The hatch has closed, and the SpaceX Crew Dragon is ready to return home to Earth. The capsule is scheduled to make a splashdown in the Atlantic Ocean at around 10:45 a.m. EST. The last step of the mission is the biggest challenge that will determine whether the mission is successful
During descent, Crew Dragon must demonstrate that its novel shape and parachute system will zoom through Earth’s atmosphere undamaged while keeping the cargo safe. The landing technique is similar to that of the Dragon, SpaceX’s cargo carrier, which deploys parachutes to touch down in the Pacific Ocean. However, because the Crew Dragon’s shape is more asymmetrical than that of the Dragon – due to the fact that it has an emergency abort system – there could be some instability during its flight through the atmosphere.
The abort system consists of eight thrusters, SuperDracos, that ignite and propel the capsule to safety in case there are malfunctions during the launch. The resulting asymmetry is what worries SpaceX CEO Elon Musk the most. “I say hypersonic re-entry is probably my biggest concern,” he said during a press conference on Saturday. He did add that rolling during re-entry is unlikely based on the simulations SpaceX has run.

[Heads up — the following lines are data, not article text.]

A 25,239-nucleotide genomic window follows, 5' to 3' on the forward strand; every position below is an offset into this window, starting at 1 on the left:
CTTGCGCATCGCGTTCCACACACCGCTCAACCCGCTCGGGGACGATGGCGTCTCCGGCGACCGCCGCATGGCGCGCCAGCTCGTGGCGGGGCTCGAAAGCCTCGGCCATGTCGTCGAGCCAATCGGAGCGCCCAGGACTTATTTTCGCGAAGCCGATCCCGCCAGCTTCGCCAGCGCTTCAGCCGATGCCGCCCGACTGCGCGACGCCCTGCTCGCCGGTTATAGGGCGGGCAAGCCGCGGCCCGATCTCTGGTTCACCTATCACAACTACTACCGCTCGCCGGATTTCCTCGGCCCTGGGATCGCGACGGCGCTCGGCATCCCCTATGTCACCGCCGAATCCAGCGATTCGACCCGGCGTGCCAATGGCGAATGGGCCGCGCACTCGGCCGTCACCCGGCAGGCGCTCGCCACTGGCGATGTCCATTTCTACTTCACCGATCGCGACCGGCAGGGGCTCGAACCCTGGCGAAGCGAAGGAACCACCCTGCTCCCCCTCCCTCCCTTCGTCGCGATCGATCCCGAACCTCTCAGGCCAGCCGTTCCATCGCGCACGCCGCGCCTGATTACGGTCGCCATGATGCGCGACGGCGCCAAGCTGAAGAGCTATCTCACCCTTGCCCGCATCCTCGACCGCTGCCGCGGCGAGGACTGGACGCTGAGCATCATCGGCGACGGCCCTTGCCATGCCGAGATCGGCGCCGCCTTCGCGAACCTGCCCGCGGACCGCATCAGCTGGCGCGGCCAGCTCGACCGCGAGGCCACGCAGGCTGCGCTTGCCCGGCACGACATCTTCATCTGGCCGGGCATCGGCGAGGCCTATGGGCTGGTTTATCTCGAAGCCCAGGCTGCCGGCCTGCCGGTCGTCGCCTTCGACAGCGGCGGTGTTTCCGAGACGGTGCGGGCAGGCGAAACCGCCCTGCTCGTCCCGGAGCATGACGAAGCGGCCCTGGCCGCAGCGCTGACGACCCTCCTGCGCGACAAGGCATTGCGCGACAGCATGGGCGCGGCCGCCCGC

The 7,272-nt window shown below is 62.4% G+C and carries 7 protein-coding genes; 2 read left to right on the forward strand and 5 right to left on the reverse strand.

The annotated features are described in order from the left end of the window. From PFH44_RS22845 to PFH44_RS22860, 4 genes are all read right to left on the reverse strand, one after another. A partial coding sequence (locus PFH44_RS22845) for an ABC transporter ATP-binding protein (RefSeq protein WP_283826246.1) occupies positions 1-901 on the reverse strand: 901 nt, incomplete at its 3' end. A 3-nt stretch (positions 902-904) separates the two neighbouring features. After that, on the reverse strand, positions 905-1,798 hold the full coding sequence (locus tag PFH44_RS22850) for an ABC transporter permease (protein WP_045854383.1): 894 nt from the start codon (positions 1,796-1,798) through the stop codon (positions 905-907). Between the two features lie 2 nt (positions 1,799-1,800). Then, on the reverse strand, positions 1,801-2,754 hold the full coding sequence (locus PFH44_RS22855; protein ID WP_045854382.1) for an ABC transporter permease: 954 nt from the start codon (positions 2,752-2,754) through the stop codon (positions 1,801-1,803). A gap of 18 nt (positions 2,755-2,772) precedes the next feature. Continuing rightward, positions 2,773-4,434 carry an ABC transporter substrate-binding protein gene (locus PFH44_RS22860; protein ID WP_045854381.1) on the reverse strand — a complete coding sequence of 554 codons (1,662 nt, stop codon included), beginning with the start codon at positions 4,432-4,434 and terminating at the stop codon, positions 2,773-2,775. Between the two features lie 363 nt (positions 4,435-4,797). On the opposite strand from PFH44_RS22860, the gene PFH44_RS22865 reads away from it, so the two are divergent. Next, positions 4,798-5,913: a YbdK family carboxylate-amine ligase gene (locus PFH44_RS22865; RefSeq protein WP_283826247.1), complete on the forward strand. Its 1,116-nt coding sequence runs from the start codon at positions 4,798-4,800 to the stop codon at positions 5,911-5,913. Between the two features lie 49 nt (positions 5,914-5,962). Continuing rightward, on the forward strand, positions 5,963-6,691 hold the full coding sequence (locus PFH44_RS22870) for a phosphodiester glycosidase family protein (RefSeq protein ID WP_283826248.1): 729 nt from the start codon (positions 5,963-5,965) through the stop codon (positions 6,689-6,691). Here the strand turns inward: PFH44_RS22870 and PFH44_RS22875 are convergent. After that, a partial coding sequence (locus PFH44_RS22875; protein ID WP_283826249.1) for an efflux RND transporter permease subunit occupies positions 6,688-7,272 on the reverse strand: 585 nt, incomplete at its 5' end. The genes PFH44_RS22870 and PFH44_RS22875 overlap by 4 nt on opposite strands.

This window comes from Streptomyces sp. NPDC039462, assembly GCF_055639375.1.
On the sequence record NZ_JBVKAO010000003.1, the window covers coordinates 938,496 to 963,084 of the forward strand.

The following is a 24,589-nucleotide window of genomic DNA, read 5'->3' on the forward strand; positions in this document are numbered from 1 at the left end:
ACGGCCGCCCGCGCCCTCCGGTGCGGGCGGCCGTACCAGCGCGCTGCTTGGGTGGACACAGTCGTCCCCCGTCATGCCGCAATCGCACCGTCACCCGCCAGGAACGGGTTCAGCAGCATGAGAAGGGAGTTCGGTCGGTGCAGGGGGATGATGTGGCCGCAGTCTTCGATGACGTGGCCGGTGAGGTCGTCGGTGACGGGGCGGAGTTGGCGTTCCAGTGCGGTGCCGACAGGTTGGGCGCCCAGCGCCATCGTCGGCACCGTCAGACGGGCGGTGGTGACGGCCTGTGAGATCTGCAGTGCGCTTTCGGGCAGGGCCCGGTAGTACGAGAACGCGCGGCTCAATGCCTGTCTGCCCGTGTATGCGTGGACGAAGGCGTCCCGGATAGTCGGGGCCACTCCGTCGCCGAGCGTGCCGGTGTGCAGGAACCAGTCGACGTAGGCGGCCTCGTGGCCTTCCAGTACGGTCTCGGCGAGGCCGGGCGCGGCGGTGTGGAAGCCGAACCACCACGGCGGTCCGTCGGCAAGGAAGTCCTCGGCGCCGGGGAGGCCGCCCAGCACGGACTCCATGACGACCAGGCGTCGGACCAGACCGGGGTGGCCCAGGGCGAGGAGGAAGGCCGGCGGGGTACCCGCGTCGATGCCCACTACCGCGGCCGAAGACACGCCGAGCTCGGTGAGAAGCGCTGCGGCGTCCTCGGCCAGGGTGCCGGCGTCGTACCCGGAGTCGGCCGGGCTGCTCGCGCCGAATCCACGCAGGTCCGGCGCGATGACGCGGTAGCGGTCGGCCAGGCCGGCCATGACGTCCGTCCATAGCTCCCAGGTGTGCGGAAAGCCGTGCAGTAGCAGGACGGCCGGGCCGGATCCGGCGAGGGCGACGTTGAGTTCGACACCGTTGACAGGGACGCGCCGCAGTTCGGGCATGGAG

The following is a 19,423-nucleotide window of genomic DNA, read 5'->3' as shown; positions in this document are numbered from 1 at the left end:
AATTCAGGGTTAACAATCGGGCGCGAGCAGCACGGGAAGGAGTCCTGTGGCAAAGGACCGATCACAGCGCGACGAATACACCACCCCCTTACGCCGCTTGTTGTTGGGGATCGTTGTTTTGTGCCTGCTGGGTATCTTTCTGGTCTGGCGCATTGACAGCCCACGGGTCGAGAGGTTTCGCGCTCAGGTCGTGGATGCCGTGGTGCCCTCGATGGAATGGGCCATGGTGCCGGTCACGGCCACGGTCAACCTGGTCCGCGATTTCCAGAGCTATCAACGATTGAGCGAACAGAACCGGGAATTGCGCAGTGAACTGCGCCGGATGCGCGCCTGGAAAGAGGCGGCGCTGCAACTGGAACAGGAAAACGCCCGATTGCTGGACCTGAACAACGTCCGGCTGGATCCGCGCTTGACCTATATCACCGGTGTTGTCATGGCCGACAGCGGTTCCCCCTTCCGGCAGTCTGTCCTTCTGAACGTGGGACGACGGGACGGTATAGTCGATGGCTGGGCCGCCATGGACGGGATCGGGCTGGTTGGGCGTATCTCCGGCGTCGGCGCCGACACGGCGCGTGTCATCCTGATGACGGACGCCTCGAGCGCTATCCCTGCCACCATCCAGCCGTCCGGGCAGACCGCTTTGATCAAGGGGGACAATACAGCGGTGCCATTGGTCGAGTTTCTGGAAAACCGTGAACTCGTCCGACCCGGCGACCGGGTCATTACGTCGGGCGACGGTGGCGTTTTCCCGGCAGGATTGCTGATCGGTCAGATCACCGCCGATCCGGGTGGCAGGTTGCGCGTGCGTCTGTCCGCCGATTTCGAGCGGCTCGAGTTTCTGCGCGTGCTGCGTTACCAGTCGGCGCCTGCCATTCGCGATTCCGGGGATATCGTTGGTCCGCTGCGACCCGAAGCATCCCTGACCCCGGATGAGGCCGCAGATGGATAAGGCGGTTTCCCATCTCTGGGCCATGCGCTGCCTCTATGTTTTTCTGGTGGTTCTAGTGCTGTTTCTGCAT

However, astronauts have not returned to Earth in this manner since the 1970s. When the Space Shuttle began its missions in the 1980s, astronauts returned to solid ground. For this reason, NASA is still in the midst of assessing the SpaceX reentry system for human spaceflight. “We’re looking at the physical parameters of how the chutes operate and if we covered all the corners of the envelope and testing,” said Bill Gerstenmaier, NASA’s associate administrator for human exploration, at a press conference before the launch.
After the splashdown, a recovery ship will locate the spacecraft, lift it out of the water and transport it to land. The capsules undocking began at 2:31 a.m. EST, and the coverage of the landing begins at 7:00 a.m. EST.